59 pages 1 hour read

Christopher Paul Curtis

The Watsons Go to Birmingham – 1963

Fiction | Novel | Middle Grade | Published in 1995

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Summary and Study Guide


Published in 1995, The Watsons Go to Birmingham—1963 by Christopher Paul Curtis is a realistic middle grade novel told from the point of view of 10-year-old Kenneth Watson. The Watson family lives in Flint, Michigan, in 1963. The early chapters of the book detail Kenny’s family life, school days, classmates, and older brother Byron’s exploits. When Byron takes one of his “adventures” too far, Kenny’s parents decide a family road trip to Birmingham, Alabama, is in order; there, they plan to leave Byron with strict Grandma Sands for the summer. No one in the family expects the hatred and violence they encounter, which leave Kenny and Byron facing hard questions about the views of others. The novel, Curtis’s first, was a Newbery Honor book and earned the Coretta Scott King Award. This guide references the 1995 Delacorte Press edition.

Plot Summary

Kenny, his older brother Byron, his younger sister Joetta, and their parents huddle together on the couch on a freezing Saturday in Flint, Michigan. Unable to reach the landlord about their lack of heat, Dad decides they will spend the night with Aunt Cydney. He tells Kenny and Byron to go scrape the ice from the car windows. Kenny insists Byron do his fair share of ice removal from the Brown Bomber, their 1948 Plymouth. Kenny begins scraping but hears strange, slurred speech from Byron. Kenny discovers that Byron’s lips are stuck to the car mirror after kissing his own image. The rest of the family tries to figure out what to do, but eventually Momma just pulls Byron off and gives him Vaseline for his lips. Kenny enjoys teasing Byron with a new nickname, the Lipless Wonder.

Kenny is no stranger to teasing; kids at school tease him for his excellent reading ability and for his “lazy eye.” Sometimes Byron sticks up for him, but sometimes Byron skips school altogether, leaving Kenny to the bullies. One day a new student, Rufus, arrives from Arkansas and becomes Kenny’s friend. Once, Kenny makes the mistake of laughing at Rufus’s clothing along with other students, but Rufus forgives Kenny when Kenny apologizes.

As the school year passes, Kenny observes Byron’s increasingly disrespectful and problematic behavior. Byron roughs up younger kids, plays with matches in the house, and puts treats on his parents’ credit at the market. He retrieves Kenny’s stolen gloves but harasses and roughs up the younger student who took them. He tries to help Kenny with Joetta’s complaints about wearing winter gear to school but does so with lies that make her cry. When Byron defies his parents and has his hair straightened and dyed, Momma and Dad decide to drive the family to visit strict Grandma Sands in Birmingham, Alabama; they plan to leave Byron there for at least the summer and maybe the school year. They hope being in the South will provide Byron with a wake-up call toward better and more mature behavior.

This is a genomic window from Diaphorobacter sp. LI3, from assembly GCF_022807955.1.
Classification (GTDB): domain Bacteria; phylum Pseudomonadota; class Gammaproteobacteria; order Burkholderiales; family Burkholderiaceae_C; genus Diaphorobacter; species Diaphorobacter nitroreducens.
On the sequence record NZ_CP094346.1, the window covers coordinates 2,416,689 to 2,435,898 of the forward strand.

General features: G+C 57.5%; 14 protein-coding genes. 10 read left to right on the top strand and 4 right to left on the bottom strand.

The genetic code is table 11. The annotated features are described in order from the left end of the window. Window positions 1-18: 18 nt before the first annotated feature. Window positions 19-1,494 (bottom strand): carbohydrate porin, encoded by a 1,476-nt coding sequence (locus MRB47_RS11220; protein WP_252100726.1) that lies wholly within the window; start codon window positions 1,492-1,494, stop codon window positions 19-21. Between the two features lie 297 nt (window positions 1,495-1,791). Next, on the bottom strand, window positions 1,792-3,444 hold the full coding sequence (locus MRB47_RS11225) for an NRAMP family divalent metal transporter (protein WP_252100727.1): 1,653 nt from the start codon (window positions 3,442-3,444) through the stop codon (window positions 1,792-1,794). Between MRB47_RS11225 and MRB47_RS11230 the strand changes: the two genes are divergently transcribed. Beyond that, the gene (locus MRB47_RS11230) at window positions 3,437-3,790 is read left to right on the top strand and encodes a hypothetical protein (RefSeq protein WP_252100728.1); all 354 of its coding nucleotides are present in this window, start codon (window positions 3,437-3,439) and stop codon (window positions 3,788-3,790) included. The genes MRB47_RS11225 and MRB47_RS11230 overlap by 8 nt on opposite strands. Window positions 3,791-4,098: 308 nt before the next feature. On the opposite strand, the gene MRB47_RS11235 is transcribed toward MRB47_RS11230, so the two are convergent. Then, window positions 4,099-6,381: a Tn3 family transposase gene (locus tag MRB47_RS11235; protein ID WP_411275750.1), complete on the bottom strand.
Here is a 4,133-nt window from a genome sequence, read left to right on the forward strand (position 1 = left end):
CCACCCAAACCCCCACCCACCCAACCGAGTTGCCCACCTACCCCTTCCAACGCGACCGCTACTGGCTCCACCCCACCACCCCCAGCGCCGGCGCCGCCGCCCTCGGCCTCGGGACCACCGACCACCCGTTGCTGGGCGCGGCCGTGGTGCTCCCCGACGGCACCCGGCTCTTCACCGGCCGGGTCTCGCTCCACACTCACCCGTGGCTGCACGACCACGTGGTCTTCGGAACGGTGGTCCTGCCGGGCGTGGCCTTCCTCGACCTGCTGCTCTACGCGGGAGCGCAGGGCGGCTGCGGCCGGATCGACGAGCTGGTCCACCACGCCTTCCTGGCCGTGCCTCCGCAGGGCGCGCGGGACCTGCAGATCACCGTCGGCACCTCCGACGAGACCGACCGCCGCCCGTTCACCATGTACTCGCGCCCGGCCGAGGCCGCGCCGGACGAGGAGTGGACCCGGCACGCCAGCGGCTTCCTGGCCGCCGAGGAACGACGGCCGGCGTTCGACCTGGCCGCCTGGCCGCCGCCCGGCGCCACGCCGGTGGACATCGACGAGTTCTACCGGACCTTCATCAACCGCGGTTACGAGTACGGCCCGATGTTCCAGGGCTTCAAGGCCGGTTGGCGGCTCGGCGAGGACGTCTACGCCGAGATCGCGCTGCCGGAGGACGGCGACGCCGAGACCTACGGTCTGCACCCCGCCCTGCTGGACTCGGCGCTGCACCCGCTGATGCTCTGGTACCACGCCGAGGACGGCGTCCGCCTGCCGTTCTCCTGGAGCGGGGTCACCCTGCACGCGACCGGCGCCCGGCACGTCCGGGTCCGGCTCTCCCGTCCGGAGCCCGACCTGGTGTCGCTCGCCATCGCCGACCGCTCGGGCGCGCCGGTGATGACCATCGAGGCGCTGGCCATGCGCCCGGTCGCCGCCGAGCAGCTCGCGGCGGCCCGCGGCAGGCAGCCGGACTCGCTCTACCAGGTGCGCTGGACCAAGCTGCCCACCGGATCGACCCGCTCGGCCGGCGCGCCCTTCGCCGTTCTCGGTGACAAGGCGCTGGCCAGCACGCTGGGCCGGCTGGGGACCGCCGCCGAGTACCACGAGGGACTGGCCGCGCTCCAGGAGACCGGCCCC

Everyone except Byron excitedly prepares for the road trip by sprucing up the car and packing. Dad brings home a new drive-around record player. Momma plans a three-day trip in her notebook, detailing every rest stop and sandwich break with two overnight stays. On the road, they experience the dark mountains of Appalachia at night. Dad decides to drive straight through, much to Momma’s chagrin. They are all happy to arrive in Birmingham, where Kenny is surprised to see how tiny and frail Grandma Sands is. He is even more surprised that Byron is kind and polite to her. Confused by Byron’s apparent happiness and good behavior, Kenny finds himself ready to defy Grandma’s instructions about avoiding Collier’s Landing, where a whirlpool drowned several people. Byron tells Joey and Kenny a monster called the Wool Pooh is responsible for the deaths, but Kenny goes anyway. He is caught in the whirlpool and almost drowns, but Byron arrives and saves him.

A few days later, Joey goes with Grandma’s neighbors to Sunday school at church. Everyone at the house hears what sounds like a sonic boom. Word arrives that the noise was actually a bomb at the church. Momma, Dad, and Byron run to the scene, and Kenny follows. Kenny goes into the ruined rubble of the church front and thinks he sees Joey’s shoe. He tries to pick it up but thinks the Wool Pooh is there pulling the body of the girl wearing the shoe. Kenny, afraid that the girl is Joey, pulls the shoe free and goes back to Grandma’s house. Joey arrives and says she left the church because she thought she saw Kenny waving at her from across the street. Kenny is relieved but guilt-stricken, feeling that he abandoned Joey in fear of the Wool Pooh. The family returns to Flint, where Kenny spends his days hiding behind the couch, not understanding how hatred exists in the world. Byron coaxes him out and convinces him that, in a way, Kenny saved Joey. Kenny realizes that his family’s love is so strong that it is like magic.